Physicians and scientists from AdventHealth and BERG recently completed a preprint study on MedRxiv.org that found ondansetron, a long-approved drug to treat nausea, is associated with lower COVID-19 mortality, particularly for patients on a ventilator.
The study is believed to be the first of it’s kind worldwide to use artificial intelligence (AI) to report disease outcomes in COVID-19 patients.
Working together, BERG, a clinical-stage, AI-powered biotech company dedicated to mapping disease and revolutionizing treatments across oncology, neurology and rare diseases, and the AdventHealth Research Institute (AHRI) employed AI analytics on real-world data and gained insights on COVID-19 mortality-associated factors, identifying potential new therapeutic options for COVID-19 patients.
“BERG’s proprietary AI platform, Interrogative Biology, allowed us to look at extremely large datasets in a short period of time and with more accuracy than the human brain,” said Steven R. Smith, MD, chief scientific officer and senior vice president of AdventHealth. “This platform can also sort the data to identify predictors of clinical outcomes. In this case, BERG’s AI found that one drug linked thousands of patients together and showed the drug had a positive impact on COVID-19 mortality.”
From January to December 2020, the organizations collaborated to analyze electronic health records from AdventHealth facilities across seven Central Florida counties in 2020.
“Through BERG’s relationship with Oak Ridge National Laboratory, their supercomputer and the work of Dr. Jeremy Smith and his team, we were able to turn a large amount of medical data – nearly 280,000 electronic health records including more than 16,000 COVID-19 patients – much more quickly into an accurate model of patient biology for this study,” said Niven R. Narain, Ph.D., co-founder, president and CEO of BERG.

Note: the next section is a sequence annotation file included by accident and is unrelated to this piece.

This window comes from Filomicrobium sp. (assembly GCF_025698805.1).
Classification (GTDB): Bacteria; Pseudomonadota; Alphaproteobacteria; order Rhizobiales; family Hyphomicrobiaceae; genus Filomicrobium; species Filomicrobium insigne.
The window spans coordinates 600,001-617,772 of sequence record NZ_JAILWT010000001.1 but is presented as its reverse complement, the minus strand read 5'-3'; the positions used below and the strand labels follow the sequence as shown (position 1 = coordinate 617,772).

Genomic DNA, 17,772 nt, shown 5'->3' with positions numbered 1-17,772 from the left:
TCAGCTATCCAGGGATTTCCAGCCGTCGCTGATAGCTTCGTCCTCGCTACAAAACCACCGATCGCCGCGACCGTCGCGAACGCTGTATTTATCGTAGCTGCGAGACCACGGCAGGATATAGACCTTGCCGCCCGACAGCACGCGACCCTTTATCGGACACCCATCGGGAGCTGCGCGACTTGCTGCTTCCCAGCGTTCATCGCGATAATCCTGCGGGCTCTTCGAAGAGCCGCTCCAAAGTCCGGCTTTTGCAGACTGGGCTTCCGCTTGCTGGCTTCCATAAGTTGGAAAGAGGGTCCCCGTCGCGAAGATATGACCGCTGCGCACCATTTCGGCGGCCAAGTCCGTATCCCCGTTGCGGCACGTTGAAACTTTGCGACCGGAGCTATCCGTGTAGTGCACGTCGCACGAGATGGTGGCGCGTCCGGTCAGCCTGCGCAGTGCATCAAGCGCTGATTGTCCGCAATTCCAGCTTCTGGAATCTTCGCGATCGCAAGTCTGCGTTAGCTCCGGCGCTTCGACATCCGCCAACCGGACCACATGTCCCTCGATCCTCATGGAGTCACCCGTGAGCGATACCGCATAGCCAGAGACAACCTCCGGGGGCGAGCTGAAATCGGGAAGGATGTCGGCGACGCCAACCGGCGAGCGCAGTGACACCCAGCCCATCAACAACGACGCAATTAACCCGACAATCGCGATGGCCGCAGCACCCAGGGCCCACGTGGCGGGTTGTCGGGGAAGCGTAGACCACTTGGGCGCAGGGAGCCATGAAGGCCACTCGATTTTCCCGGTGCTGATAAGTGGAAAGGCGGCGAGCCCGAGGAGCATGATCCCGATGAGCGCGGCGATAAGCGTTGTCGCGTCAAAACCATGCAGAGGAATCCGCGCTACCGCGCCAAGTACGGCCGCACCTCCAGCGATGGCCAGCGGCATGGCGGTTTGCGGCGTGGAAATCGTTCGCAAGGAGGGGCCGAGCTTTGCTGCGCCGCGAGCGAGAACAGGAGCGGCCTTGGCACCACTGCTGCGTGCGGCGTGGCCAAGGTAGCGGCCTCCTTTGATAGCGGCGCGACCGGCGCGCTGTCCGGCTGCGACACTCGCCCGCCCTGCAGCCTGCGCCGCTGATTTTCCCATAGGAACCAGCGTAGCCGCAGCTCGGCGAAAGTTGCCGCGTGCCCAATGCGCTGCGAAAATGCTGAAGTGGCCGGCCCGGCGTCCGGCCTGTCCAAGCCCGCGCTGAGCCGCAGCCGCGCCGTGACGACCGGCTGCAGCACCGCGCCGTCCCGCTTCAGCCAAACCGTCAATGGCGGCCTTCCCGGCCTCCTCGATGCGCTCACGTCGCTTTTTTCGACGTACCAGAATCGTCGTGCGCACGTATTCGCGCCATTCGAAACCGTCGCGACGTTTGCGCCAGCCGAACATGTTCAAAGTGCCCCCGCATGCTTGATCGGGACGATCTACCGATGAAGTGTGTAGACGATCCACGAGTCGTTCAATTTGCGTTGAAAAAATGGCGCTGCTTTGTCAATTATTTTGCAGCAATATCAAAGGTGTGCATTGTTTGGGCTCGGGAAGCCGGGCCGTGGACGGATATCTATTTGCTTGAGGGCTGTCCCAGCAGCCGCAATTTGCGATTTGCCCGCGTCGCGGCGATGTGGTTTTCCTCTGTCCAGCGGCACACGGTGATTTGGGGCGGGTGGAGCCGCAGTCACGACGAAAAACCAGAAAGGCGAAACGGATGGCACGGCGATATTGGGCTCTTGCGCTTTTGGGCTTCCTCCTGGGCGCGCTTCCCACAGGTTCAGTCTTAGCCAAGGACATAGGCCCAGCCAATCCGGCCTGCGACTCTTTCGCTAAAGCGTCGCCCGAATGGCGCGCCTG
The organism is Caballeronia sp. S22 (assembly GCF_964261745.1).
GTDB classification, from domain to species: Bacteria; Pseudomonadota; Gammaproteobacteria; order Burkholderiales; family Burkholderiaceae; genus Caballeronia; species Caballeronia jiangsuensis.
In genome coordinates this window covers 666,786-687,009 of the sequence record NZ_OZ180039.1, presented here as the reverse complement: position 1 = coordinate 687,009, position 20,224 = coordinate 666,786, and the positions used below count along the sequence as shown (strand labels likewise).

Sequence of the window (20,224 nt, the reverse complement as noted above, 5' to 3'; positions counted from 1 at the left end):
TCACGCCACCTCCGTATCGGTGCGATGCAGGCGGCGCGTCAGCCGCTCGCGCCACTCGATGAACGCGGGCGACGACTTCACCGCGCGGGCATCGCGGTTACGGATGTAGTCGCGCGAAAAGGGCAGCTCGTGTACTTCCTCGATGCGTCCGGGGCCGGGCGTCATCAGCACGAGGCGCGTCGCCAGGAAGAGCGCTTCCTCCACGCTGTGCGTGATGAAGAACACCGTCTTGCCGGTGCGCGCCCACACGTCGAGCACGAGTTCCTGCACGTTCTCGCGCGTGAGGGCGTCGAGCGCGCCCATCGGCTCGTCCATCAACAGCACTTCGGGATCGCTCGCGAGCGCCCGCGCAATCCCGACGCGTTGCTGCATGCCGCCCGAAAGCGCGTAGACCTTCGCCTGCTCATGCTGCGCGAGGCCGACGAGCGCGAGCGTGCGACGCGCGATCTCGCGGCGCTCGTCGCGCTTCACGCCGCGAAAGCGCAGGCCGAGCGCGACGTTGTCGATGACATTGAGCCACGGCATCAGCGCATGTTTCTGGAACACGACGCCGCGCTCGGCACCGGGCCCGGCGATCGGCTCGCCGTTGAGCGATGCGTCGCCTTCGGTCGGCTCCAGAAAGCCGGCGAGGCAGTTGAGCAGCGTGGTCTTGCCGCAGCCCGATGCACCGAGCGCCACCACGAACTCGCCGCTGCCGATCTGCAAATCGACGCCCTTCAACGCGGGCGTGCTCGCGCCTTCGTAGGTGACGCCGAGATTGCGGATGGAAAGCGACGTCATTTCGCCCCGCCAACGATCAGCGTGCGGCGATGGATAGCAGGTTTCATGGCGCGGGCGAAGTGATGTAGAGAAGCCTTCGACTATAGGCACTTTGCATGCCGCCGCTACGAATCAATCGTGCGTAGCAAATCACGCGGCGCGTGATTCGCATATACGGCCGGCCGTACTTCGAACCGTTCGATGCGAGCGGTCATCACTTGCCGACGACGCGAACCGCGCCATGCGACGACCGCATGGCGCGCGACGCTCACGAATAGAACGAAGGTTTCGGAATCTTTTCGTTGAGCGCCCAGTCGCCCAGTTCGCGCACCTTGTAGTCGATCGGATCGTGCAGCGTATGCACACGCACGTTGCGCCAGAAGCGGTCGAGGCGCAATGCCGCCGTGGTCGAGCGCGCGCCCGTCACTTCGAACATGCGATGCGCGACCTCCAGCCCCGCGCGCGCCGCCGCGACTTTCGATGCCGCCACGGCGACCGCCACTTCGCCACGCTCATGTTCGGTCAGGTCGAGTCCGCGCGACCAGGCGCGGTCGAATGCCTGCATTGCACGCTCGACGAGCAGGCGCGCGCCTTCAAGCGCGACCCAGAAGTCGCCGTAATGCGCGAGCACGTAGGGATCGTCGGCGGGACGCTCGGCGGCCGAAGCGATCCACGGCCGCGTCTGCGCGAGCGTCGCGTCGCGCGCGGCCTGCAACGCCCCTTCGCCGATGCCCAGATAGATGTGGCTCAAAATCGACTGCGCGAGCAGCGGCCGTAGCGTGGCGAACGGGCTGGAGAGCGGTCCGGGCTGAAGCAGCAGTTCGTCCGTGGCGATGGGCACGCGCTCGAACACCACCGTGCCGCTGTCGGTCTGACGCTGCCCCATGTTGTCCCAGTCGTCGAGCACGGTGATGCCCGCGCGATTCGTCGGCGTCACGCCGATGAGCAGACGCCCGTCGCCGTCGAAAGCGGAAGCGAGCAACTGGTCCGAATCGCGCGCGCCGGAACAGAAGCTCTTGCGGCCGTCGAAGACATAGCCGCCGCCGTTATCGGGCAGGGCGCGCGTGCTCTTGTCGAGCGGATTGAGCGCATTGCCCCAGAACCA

The analysis searched for drugs, co-morbidities and other factors such as lab results that were associated with death from the virus. Researchers identified ondansetron (Zofran) as the only medication associated with decreased mortality in this cohort.
“When the data came back, this drug stood out from all of the other potential factors,” said Smith. “This work provides evidence that ondansetron may be useful, although these results should be replicated by looking at other large datasets, or better still, by conducting a randomized clinical trial.”
Ondansetron is a selective serotonin receptor antagonist and may turn down an overactive immune system which is known to occur in some patients with severe COVID-19.
This study also corroborated two findings from previous studies:
- In one study, Remdesivir, the first approved drug for COVID-19 treatment, does not have a clear effect on reducing mortality.
- In another study, Tocilizumab, a drug to treat rheumatoid arthritis is associated with lower COVID-19 mortality for mechanically ventilated patients.
AdventHealth and BERG began working together in 2020 to harness the power of AI, discovering new insights related to COVID-19 mortality and identifying currently used medications that could be repurposed for this disease. This study demonstrates how real-world data analysis can generate valid insights that could possibly support clinical decision-making and minimize the future loss of lives and resources.
“This is a key step forward in the scientific process,” said Smith. “For researchers, repurposing a drug for this virus and other inflammatory conditions could be a gamechanger.”
“BERG was honored to partner alongside the team at AdventHealth and to have the opportunity to develop this groundbreaking research through our combined clinical excellence,” said Narain. “It is our hope that this study is only the first of its kind and will transform how future research studies are done by providing real-time access to data, ultimately reducing the drug research timeline and saving lives.”
The AdventHealth Research Institute develops and conducts world-class translational research across multiple institutes and clinical departments. AHRI often collaborates with companies and organizations, like BERG, to drive change and advocate for better patient outcomes.